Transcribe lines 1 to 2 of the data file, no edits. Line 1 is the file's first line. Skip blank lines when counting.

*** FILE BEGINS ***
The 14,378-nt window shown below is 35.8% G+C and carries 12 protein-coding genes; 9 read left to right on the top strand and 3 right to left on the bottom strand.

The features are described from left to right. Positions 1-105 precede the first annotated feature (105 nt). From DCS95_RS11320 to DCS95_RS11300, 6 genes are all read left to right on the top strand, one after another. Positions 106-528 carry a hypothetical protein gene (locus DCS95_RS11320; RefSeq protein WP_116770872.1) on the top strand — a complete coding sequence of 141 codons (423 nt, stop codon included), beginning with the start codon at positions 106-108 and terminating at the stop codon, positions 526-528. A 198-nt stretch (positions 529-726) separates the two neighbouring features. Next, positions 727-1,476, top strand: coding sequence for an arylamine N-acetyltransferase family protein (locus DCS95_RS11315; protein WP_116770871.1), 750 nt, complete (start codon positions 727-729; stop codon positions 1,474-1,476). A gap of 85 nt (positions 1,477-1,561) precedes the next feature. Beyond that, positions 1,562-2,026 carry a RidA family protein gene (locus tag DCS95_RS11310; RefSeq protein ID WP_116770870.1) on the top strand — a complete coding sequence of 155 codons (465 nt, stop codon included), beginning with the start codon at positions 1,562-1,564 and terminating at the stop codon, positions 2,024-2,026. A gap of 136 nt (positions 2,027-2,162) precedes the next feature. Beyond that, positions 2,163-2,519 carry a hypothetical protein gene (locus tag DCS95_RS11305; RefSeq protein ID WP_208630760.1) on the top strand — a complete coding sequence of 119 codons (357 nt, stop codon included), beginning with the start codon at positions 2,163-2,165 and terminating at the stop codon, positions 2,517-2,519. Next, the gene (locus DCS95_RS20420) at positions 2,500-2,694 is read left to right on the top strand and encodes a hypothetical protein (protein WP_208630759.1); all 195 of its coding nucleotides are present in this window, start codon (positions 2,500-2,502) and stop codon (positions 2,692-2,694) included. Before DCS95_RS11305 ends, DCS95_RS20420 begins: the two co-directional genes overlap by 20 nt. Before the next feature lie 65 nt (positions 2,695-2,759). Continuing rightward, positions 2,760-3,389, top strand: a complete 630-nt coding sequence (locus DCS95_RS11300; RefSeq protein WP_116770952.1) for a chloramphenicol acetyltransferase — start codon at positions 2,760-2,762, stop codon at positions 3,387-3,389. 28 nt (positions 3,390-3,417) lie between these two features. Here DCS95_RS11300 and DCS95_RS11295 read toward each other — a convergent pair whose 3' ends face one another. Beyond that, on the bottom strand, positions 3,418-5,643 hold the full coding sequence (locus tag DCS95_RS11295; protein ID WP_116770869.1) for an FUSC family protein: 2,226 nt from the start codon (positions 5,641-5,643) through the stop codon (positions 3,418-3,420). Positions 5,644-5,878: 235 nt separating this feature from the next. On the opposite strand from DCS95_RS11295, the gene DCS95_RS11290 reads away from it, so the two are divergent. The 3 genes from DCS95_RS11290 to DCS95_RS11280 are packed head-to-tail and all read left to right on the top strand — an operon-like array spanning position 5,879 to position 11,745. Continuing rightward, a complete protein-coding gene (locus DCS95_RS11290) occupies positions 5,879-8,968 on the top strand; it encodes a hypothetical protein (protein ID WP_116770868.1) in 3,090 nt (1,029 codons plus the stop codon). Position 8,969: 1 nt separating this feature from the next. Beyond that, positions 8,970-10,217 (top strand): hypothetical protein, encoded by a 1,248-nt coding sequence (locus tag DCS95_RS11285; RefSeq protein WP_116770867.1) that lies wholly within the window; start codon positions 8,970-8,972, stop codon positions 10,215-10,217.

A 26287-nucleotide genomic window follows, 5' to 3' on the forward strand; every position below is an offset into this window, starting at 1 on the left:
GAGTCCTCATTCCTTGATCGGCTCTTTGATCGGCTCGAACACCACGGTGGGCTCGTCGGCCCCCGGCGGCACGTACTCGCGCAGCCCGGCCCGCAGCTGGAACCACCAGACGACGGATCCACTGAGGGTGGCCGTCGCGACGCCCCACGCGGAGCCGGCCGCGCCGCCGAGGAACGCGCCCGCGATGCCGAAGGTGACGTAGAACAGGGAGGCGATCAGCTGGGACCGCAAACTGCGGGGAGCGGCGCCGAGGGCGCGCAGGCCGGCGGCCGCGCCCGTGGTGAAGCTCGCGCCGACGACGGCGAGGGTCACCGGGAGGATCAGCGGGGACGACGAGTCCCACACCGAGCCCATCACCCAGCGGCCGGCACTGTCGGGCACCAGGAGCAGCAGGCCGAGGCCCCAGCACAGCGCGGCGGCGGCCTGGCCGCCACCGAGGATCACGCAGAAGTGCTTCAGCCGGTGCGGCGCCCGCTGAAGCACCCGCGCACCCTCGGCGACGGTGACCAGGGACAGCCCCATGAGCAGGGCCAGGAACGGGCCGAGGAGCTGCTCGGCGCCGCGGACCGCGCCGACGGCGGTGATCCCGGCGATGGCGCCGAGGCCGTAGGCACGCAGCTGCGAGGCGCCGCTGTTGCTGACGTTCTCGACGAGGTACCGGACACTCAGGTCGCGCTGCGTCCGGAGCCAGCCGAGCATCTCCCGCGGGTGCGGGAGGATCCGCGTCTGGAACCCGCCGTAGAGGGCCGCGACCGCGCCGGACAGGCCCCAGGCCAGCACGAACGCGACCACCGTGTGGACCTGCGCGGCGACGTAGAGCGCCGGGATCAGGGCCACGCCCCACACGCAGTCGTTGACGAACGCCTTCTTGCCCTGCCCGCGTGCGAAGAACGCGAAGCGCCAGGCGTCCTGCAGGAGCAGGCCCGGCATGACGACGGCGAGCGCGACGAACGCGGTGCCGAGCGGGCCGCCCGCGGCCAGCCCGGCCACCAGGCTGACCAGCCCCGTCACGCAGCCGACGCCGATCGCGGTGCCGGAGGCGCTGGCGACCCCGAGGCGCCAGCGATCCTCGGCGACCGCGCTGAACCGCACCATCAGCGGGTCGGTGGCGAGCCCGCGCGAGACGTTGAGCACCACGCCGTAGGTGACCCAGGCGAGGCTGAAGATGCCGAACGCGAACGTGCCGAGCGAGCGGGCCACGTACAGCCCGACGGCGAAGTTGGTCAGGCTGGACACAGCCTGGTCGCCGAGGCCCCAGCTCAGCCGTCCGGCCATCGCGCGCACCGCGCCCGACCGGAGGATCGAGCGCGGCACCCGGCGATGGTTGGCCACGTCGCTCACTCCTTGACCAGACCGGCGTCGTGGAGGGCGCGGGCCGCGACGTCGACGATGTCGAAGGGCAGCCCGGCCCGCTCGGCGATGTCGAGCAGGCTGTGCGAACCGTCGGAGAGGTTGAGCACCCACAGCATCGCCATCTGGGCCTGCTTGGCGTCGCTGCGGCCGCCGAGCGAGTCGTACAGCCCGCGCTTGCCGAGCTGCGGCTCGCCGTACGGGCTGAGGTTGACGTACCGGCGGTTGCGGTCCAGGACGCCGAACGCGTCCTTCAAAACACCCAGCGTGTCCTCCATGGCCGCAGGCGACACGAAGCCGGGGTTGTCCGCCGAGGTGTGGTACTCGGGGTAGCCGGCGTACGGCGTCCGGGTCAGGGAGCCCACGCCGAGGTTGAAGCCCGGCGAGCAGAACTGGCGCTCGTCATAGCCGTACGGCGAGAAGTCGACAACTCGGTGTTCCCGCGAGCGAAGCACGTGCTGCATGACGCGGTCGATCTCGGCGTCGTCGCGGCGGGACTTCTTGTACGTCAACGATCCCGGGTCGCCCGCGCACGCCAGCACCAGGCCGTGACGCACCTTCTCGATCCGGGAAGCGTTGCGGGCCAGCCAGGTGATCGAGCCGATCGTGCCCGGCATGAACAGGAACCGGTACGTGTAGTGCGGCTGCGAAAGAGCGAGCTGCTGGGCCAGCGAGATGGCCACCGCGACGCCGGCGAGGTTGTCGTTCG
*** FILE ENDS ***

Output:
The 14,378-nt window shown below is 35.8% G+C and carries 12 protein-coding genes; 9 read left to right on the top strand and 3 right to left on the bottom strand.

The features are described from left to right. Positions 1-105 precede the first annotated feature (105 nt). From DCS95_RS11320 to DCS95_RS11300, 6 genes are all read left to right on the top strand, one after another. Positions 106-528 carry a hypothetical protein gene (locus DCS95_RS11320; RefSeq protein WP_116770872.1) on the top strand — a complete coding sequence of 141 codons (423 nt, stop codon included), beginning with the start codon at positions 106-108 and terminating at the stop codon, positions 526-528. A 198-nt stretch (positions 529-726) separates the two neighbouring features. Next, positions 727-1,476, top strand: coding sequence for an arylamine N-acetyltransferase family protein (locus DCS95_RS11315; protein WP_116770871.1), 750 nt, complete (start codon positions 727-729; stop codon positions 1,474-1,476). A gap of 85 nt (positions 1,477-1,561) precedes the next feature. Beyond that, positions 1,562-2,026 carry a RidA family protein gene (locus tag DCS95_RS11310; RefSeq protein ID WP_116770870.1) on the top strand — a complete coding sequence of 155 codons (465 nt, stop codon included), beginning with the start codon at positions 1,562-1,564 and terminating at the stop codon, positions 2,024-2,026. A gap of 136 nt (positions 2,027-2,162) precedes the next feature. Beyond that, positions 2,163-2,519 carry a hypothetical protein gene (locus tag DCS95_RS11305; RefSeq protein ID WP_208630760.1) on the top strand — a complete coding sequence of 119 codons (357 nt, stop codon included), beginning with the start codon at positions 2,163-2,165 and terminating at the stop codon, positions 2,517-2,519. Next, the gene (locus DCS95_RS20420) at positions 2,500-2,694 is read left to right on the top strand and encodes a hypothetical protein (protein WP_208630759.1); all 195 of its coding nucleotides are present in this window, start codon (positions 2,500-2,502) and stop codon (positions 2,692-2,694) included. Before DCS95_RS11305 ends, DCS95_RS20420 begins: the two co-directional genes overlap by 20 nt. Before the next feature lie 65 nt (positions 2,695-2,759). Continuing rightward, positions 2,760-3,389, top strand: a complete 630-nt coding sequence (locus DCS95_RS11300; RefSeq protein WP_116770952.1) for a chloramphenicol acetyltransferase — start codon at positions 2,760-2,762, stop codon at positions 3,387-3,389. 28 nt (positions 3,390-3,417) lie between these two features. Here DCS95_RS11300 and DCS95_RS11295 read toward each other — a convergent pair whose 3' ends face one another. Beyond that, on the bottom strand, positions 3,418-5,643 hold the full coding sequence (locus tag DCS95_RS11295; protein ID WP_116770869.1) for an FUSC family protein: 2,226 nt from the start codon (positions 5,641-5,643) through the stop codon (positions 3,418-3,420). Positions 5,644-5,878: 235 nt separating this feature from the next. On the opposite strand from DCS95_RS11295, the gene DCS95_RS11290 reads away from it, so the two are divergent. The 3 genes from DCS95_RS11290 to DCS95_RS11280 are packed head-to-tail and all read left to right on the top strand — an operon-like array spanning position 5,879 to position 11,745. Continuing rightward, a complete protein-coding gene (locus DCS95_RS11290) occupies positions 5,879-8,968 on the top strand; it encodes a hypothetical protein (protein ID WP_116770868.1) in 3,090 nt (1,029 codons plus the stop codon). Position 8,969: 1 nt separating this feature from the next. Beyond that, positions 8,970-10,217 (top strand): hypothetical protein, encoded by a 1,248-nt coding sequence (locus tag DCS95_RS11285; RefSeq protein WP_116770867.1) that lies wholly within the window; start codon positions 8,970-8,972, stop codon positions 10,215-10,217.